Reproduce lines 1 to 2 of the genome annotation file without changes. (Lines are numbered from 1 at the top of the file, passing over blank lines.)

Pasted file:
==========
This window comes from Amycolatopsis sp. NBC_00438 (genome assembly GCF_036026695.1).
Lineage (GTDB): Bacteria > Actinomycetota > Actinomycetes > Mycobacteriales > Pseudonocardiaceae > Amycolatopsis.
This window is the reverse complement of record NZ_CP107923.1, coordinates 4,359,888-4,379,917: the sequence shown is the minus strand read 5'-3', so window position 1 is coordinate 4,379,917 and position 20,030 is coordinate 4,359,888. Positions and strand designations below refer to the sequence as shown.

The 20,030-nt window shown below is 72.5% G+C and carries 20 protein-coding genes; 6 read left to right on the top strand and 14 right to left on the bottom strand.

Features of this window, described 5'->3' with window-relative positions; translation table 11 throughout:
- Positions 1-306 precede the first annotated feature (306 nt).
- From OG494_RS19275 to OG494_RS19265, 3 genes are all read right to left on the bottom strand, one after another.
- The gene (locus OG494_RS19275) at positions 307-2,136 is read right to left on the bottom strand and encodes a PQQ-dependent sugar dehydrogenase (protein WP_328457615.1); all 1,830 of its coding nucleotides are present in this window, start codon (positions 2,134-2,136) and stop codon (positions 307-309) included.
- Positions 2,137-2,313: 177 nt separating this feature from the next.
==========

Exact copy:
This window comes from Amycolatopsis sp. NBC_00438 (genome assembly GCF_036026695.1).
Lineage (GTDB): Bacteria > Actinomycetota > Actinomycetes > Mycobacteriales > Pseudonocardiaceae > Amycolatopsis.